FERC has approved the Wyoming-to-North Dakota Bison Pipeline that would provide producers with much-needed capacity to transport natural gas from the Powder River Basin to Midwest markets.
"To the extent that the [Bison] project reduces bottlenecks and facilitates access to markets, it will encourage further development of valuable Powder River natural gas production. The project helps meet increasing demand in the Midwest market. Further, no pipeline company in Bison's market area has protested the application...Therefore we find that Bison's proposal is required by the public conveniences and necessity," said the order issued by the Federal Energy Regulatory Commission (FERC) [CP09-161].
The proposed Bison Pipeline, which received a favorable environmental review in late 2009, would extend from the prolific Powder River Basin in Wyoming to Midwestern markets such as Iowa, Wisconsin and Illinois (see NGI, Jan. 4). The 302-mile, 30-inch diameter line would run northeastward from the Dead Horse region near Gillette, WY, across the southeastern corner of Montana and into southwestern North Dakota where it would interconnect with the pipeline system of Northern Border Pipeline Co. near its Compressor Station No. 6 in Morton County, ND. The project also includes the installation of one new compressor station totaling 4,700 hp near Hettinger County, ND. The cost of the project is estimated at $609.6 million. In-service is targeted for Nov. 15.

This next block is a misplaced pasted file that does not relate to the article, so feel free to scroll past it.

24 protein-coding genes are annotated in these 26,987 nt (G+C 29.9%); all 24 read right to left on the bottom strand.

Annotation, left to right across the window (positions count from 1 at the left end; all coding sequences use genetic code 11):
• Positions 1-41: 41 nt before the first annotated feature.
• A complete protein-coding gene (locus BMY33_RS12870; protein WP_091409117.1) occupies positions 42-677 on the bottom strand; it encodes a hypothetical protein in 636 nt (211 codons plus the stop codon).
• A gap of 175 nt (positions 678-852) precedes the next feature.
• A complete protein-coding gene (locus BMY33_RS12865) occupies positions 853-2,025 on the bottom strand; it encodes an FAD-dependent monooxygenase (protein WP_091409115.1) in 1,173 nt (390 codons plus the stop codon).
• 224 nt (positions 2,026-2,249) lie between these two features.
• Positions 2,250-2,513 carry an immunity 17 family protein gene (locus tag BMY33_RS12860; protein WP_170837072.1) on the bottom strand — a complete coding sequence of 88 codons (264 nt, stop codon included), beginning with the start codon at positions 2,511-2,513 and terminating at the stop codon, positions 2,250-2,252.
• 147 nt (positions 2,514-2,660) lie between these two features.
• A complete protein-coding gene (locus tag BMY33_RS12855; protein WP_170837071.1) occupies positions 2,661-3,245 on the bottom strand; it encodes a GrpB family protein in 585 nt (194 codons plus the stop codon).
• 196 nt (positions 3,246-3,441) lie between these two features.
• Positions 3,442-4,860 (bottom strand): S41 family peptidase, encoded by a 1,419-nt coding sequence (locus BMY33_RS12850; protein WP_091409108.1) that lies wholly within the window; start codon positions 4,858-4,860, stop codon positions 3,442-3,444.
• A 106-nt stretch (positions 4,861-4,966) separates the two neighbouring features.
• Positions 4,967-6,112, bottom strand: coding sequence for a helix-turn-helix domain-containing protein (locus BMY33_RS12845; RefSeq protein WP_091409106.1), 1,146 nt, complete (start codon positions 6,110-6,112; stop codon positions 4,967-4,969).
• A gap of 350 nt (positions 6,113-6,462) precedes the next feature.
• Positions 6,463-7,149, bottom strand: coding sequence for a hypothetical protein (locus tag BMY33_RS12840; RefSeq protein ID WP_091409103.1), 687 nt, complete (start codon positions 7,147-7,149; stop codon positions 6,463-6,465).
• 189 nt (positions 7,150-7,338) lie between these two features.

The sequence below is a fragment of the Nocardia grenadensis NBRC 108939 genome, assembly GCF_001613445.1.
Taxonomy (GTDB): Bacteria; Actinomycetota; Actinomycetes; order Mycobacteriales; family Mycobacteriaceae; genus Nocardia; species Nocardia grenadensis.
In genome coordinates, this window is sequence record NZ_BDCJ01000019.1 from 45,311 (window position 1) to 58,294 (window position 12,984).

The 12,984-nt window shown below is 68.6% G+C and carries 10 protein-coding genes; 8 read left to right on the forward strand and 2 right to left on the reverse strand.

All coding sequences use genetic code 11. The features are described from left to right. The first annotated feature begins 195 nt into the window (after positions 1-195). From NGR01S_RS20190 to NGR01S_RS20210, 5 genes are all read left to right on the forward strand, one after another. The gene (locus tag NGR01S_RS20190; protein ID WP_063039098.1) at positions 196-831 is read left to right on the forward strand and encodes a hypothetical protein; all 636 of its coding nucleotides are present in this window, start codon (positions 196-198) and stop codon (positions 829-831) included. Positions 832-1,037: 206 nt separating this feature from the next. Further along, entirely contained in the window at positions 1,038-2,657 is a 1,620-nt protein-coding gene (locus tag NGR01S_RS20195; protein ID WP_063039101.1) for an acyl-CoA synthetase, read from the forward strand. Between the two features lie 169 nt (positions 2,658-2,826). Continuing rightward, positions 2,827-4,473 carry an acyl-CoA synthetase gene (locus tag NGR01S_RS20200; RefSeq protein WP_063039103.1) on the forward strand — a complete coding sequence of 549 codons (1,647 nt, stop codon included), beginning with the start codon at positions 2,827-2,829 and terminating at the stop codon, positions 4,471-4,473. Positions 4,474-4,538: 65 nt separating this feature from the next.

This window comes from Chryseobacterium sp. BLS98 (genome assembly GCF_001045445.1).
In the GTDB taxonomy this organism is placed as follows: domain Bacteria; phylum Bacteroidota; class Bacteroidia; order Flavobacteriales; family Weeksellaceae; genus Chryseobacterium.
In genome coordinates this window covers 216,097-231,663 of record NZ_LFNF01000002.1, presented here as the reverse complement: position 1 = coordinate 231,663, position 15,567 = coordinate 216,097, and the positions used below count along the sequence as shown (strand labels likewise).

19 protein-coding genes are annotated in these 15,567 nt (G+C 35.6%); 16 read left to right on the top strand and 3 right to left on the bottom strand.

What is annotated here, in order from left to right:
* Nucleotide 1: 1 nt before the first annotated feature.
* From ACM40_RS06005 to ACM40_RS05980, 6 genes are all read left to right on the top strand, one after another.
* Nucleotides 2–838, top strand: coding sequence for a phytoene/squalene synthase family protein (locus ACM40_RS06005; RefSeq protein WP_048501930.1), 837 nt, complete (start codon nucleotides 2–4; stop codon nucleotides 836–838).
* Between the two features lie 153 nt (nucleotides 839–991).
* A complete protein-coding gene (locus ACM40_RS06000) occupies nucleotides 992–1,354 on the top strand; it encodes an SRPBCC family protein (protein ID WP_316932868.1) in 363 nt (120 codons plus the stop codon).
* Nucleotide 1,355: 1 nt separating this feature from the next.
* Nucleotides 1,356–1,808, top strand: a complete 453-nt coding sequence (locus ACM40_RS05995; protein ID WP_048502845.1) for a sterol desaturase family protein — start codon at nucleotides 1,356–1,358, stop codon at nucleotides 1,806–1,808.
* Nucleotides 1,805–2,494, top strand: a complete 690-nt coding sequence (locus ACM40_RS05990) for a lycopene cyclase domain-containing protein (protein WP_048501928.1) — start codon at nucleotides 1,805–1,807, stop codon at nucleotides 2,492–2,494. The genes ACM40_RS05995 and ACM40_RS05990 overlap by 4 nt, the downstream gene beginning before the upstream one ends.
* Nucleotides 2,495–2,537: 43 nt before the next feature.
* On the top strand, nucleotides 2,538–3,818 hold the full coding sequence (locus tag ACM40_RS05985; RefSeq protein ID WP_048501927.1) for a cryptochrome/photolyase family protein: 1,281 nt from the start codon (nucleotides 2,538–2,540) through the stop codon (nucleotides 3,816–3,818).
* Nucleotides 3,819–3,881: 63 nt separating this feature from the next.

Bison Pipeline is a limited liability company, and its sole member is TC Continental Pipeline Holdings Inc., a subsidiary of TransCanada Corp. TransCanada Northern Border Inc., also a TransCanada subsidiary, would be the operator of Bison.
According to the order, the proposed 477 MMcf/d Bison pipeline has 10-year capacity commitments with Anadarko Energy Services Co., 250 MMcf/d; Williams Gas Marketing Inc., 100 MMcf/d; Minnesota Energy Resources Corp., 51.706 MMcf/d; and MidAmerican Energy Co., 5 MMcf/d. Anadarko Energy is the project's foundation shipper (see NGI, May 19, 2008).
Even as producers continue to lay down rigs across the country due to low natural gas prices, Bison maintains that the project is designed to serve the expanding production in the Powder River Basin. "Twenty thousand wells have been drilled in this area in the last 10 years and annual additions are projected to be in the range of 2,000 wells per year," Bison said in its FERC application.
The project, with its direct connection to Northern Border, would provide a new northbound route out of the entire Rocky Mountain production region to the growing Midwest market, according to Bison.
FERC rejected Bison's proposal to use Ventura, IA, as a pricing point for activity occurring on its pipeline system. "Utilizing Ventura, IA, a point located several hundred miles downstream of Bison's system, as an index price for activity occurring on Bison would include the economic value of gas transported on Northern Border in its determination and would not be fully representative of the price of gas on an upstream pipeline such as Bison. Therefore Bison is directed to select an index price that is more representative of the value of gas on its system," the order said.
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